Janice Gable Bashman is the Bram Stoker nominated author of PREDATOR (Month9Books 2014) and WANTED UNDEAD OR ALIVE (w/NEW YORK TIMES bestseller Jonathan Maberry) (Citadel Press 2010). She is editor of THE BIG THRILL (International Thriller Writers’ magazine). Her short fiction has been published in various anthologies and magazines. She is a member of the Society of Children’s Book Writers and Illustrators, Mystery Writers of America, Horror Writers Association, and the International Thriller Writers, where she serves on the board of directors as Vice President, Technology.


Book buy links for Janice: (Barnes & Noble)

16 thoughts on “How to Successfully Put a New Spin to an Old Tale

  1. Congratulations on your new release, Janice. Love the stunning cover. Welcome to TKZ.

    I love your ideas on spinning the familiar into something more unique. Predator is a great example of an interesting twist, using good solid research and imagination. Well done.

  2. Welcome to TKZ, Janice! In today’s competitive market for thrillers and other fast-paced, suspenseful fiction, twists are so important – and it’s getting increasingly difficult to come up with fresh, new ideas, I think.

    I love the cover and the premise of Predator! I bought it when it first came out a few weeks ago, and am looking forward to reading it soon!

  3. Hey Janice, Welcome to TKZ!
    Good to put a face to the name in my inbox on those Big Thrill emails. 🙂

    One of the series of books I found to do this was Bernard Cornwell’s “Warlord Chronicles”.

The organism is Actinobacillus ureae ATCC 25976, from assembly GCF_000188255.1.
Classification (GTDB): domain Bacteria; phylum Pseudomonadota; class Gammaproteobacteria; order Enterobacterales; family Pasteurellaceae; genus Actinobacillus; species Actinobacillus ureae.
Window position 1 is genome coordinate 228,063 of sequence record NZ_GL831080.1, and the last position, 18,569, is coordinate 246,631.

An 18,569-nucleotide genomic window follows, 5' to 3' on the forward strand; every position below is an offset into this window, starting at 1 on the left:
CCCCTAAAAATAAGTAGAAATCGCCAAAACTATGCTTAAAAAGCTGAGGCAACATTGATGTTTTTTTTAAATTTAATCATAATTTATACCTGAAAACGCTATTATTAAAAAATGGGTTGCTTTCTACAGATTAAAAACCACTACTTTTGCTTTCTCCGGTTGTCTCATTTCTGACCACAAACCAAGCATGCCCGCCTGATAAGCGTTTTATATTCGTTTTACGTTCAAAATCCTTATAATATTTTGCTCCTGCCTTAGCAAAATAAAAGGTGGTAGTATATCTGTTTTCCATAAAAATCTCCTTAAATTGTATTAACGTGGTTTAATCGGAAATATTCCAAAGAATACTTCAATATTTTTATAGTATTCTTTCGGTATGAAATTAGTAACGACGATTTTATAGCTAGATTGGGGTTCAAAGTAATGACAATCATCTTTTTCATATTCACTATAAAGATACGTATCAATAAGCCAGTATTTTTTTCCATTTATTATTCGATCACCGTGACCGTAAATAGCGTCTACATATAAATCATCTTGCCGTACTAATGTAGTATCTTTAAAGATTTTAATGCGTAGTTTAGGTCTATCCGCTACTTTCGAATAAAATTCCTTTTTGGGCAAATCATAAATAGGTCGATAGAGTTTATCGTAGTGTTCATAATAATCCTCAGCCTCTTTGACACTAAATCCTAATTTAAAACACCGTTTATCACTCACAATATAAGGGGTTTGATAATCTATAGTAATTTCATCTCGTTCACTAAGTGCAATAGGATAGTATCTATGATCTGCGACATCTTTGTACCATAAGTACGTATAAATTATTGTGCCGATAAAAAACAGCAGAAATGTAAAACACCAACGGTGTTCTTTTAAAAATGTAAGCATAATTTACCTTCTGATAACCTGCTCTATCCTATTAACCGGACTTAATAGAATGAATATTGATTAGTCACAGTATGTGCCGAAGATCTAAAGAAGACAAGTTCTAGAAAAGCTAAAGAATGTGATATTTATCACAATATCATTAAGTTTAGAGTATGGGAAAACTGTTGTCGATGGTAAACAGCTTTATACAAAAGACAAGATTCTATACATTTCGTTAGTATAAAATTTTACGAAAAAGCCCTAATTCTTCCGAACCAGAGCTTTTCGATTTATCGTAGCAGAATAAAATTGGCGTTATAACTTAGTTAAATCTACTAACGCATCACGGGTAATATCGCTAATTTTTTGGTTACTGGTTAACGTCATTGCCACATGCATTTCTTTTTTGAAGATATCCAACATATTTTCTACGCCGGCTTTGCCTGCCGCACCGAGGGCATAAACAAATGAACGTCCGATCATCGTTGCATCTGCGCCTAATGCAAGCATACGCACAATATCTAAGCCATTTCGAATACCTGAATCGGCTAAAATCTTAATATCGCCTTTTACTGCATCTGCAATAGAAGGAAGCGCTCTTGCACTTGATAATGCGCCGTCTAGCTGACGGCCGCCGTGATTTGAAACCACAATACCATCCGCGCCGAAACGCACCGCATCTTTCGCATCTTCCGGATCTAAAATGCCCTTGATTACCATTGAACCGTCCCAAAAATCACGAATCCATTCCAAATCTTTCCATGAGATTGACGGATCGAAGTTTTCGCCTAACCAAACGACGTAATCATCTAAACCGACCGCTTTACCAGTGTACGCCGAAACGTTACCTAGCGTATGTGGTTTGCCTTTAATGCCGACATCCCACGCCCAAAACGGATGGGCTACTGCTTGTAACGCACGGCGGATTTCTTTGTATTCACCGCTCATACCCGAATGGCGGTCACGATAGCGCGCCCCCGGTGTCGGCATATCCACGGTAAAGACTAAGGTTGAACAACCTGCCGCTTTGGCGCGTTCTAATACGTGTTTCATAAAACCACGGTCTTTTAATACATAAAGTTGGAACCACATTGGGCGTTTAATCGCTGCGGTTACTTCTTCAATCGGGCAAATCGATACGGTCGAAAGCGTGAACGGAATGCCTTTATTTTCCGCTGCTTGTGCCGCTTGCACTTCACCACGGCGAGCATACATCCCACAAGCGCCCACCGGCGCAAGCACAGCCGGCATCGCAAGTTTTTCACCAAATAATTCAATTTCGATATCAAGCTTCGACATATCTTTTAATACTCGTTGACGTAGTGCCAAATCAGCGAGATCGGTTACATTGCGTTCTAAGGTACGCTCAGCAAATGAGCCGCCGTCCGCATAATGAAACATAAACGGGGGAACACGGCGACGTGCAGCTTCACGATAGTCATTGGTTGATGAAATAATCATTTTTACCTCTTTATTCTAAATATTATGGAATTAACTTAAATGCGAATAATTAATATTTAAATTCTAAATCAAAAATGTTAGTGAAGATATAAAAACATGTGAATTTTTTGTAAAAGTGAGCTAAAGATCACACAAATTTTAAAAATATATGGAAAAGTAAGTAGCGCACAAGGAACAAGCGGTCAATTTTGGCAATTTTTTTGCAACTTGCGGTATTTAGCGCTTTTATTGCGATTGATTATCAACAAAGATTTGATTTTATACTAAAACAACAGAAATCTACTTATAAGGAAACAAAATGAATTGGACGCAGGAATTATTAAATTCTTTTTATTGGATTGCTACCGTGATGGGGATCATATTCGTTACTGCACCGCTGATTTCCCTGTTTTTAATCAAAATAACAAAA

In that trilogy he takes the Arthur stories and weaves historical fact with the fantastical legends into a believable representation of what may have been. I love how he takes even the magic, and explains it as well played illusion and slight of hand. He also makes Arthur, Merlin, Lancelot and all the others very believable by placing them in context of the times.

    Awesome set of stories!

    • Glad you could put a face to my name too Basil. I haven’t read Warlord Chronicles but the series sounds like a fascinating take on the Arthur stories. Weaving fact with fantastical legend is difficult but it sounds like Cornwell did it and did it well. I’ll have to check the series out some time.

  4. I’m kind of surprised you didn’t mention Frankenstein with Jurassic Park and Sphere.

    I’m a huge Crichton fan myself. XD Jurassic Park was a huge part of my Master’s thesis.

    Trying to change things around to make an old cliche new is so much fun. I’m intrigued about your book!

    • I didn’t even think about Frankenstein – thanks for mentioning. Fun that you wrote a big part of your Master’s thesis on Jurassic Park. Hope you you enjoy the book, and have a great weekend.

  5. I like stories with a scientific basis so I was an early fan of Michael Crichton. Now I write my own stories, but I use the scientific jargon to rationalize the paranormal elements. For example, the Bermuda Triangle is a rift between dimensions. It opens when the cosmic energy plates beneath our tectonic plates grind against each other. The pressure forces open the rift. At the event horizon, cors particles build up. When their mass is sufficient, the force shuts the rift. Otherwise, an overload of cors particles would cause….and I could go on. I do so, in my Drift Lords series. It was fun figuring all this stuff out.

    • Sounds great Nancy, and a fantastic way to justify/rationalize elements in a story. As long as we make them believable they work for the reader. And it is fun figuring all that stuff out.